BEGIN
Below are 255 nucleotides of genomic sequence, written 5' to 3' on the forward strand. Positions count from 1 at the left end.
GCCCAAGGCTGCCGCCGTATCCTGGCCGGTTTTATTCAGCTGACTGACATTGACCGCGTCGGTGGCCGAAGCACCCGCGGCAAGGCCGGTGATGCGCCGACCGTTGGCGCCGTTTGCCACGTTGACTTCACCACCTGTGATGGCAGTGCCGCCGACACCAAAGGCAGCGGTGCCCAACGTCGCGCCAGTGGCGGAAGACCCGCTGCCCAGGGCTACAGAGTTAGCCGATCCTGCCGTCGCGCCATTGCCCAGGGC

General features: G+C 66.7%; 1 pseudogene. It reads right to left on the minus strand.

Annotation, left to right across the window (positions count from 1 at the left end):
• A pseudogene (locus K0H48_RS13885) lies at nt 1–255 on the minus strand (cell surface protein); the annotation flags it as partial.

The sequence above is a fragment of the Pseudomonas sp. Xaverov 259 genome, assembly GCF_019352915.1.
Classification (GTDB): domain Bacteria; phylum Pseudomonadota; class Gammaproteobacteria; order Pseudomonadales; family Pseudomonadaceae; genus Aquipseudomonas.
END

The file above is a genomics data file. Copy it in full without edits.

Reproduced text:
Below are 255 nucleotides of genomic sequence, written 5' to 3' on the forward strand. Positions count from 1 at the left end.
GCCCAAGGCTGCCGCCGTATCCTGGCCGGTTTTATTCAGCTGACTGACATTGACCGCGTCGGTGGCCGAAGCACCCGCGGCAAGGCCGGTGATGCGCCGACCGTTGGCGCCGTTTGCCACGTTGACTTCACCACCTGTGATGGCAGTGCCGCCGACACCAAAGGCAGCGGTGCCCAACGTCGCGCCAGTGGCGGAAGACCCGCTGCCCAGGGCTACAGAGTTAGCCGATCCTGCCGTCGCGCCATTGCCCAGGGC

General features: G+C 66.7%; 1 pseudogene. It reads right to left on the minus strand.

Annotation, left to right across the window (positions count from 1 at the left end):
• A pseudogene (locus K0H48_RS13885) lies at nt 1–255 on the minus strand (cell surface protein); the annotation flags it as partial.

The sequence above is a fragment of the Pseudomonas sp. Xaverov 259 genome, assembly GCF_019352915.1.
Classification (GTDB): domain Bacteria; phylum Pseudomonadota; class Gammaproteobacteria; order Pseudomonadales; family Pseudomonadaceae; genus Aquipseudomonas.